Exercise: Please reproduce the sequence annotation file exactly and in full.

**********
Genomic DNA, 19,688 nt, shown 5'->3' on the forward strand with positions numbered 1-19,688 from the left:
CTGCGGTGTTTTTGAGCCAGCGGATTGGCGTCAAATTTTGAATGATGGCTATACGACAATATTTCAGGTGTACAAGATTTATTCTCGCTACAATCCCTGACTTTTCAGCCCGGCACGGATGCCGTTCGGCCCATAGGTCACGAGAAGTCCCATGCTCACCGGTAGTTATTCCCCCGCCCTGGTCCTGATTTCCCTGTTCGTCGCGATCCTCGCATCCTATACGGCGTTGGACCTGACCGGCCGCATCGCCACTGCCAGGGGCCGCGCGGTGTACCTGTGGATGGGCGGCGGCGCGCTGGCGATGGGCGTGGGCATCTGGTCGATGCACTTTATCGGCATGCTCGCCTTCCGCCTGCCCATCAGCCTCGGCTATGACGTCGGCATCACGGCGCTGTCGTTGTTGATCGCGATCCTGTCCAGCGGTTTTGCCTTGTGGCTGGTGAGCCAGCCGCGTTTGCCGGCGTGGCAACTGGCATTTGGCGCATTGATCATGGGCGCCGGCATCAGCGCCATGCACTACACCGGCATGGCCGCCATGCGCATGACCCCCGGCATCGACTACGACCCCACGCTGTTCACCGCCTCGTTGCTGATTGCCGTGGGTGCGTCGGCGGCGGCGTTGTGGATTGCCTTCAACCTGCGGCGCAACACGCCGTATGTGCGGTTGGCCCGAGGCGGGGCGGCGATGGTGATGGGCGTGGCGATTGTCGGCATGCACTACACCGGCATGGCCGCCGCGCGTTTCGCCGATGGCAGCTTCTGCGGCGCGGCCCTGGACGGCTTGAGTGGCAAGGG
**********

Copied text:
Genomic DNA, 19,688 nt, shown 5'->3' on the forward strand with positions numbered 1-19,688 from the left:
CTGCGGTGTTTTTGAGCCAGCGGATTGGCGTCAAATTTTGAATGATGGCTATACGACAATATTTCAGGTGTACAAGATTTATTCTCGCTACAATCCCTGACTTTTCAGCCCGGCACGGATGCCGTTCGGCCCATAGGTCACGAGAAGTCCCATGCTCACCGGTAGTTATTCCCCCGCCCTGGTCCTGATTTCCCTGTTCGTCGCGATCCTCGCATCCTATACGGCGTTGGACCTGACCGGCCGCATCGCCACTGCCAGGGGCCGCGCGGTGTACCTGTGGATGGGCGGCGGCGCGCTGGCGATGGGCGTGGGCATCTGGTCGATGCACTTTATCGGCATGCTCGCCTTCCGCCTGCCCATCAGCCTCGGCTATGACGTCGGCATCACGGCGCTGTCGTTGTTGATCGCGATCCTGTCCAGCGGTTTTGCCTTGTGGCTGGTGAGCCAGCCGCGTTTGCCGGCGTGGCAACTGGCATTTGGCGCATTGATCATGGGCGCCGGCATCAGCGCCATGCACTACACCGGCATGGCCGCCATGCGCATGACCCCCGGCATCGACTACGACCCCACGCTGTTCACCGCCTCGTTGCTGATTGCCGTGGGTGCGTCGGCGGCGGCGTTGTGGATTGCCTTCAACCTGCGGCGCAACACGCCGTATGTGCGGTTGGCCCGAGGCGGGGCGGCGATGGTGATGGGCGTGGCGATTGTCGGCATGCACTACACCGGCATGGCCGCCGCGCGTTTCGCCGATGGCAGCTTCTGCGGCGCGGCCCTGGACGGCTTGAGTGGCAAGGG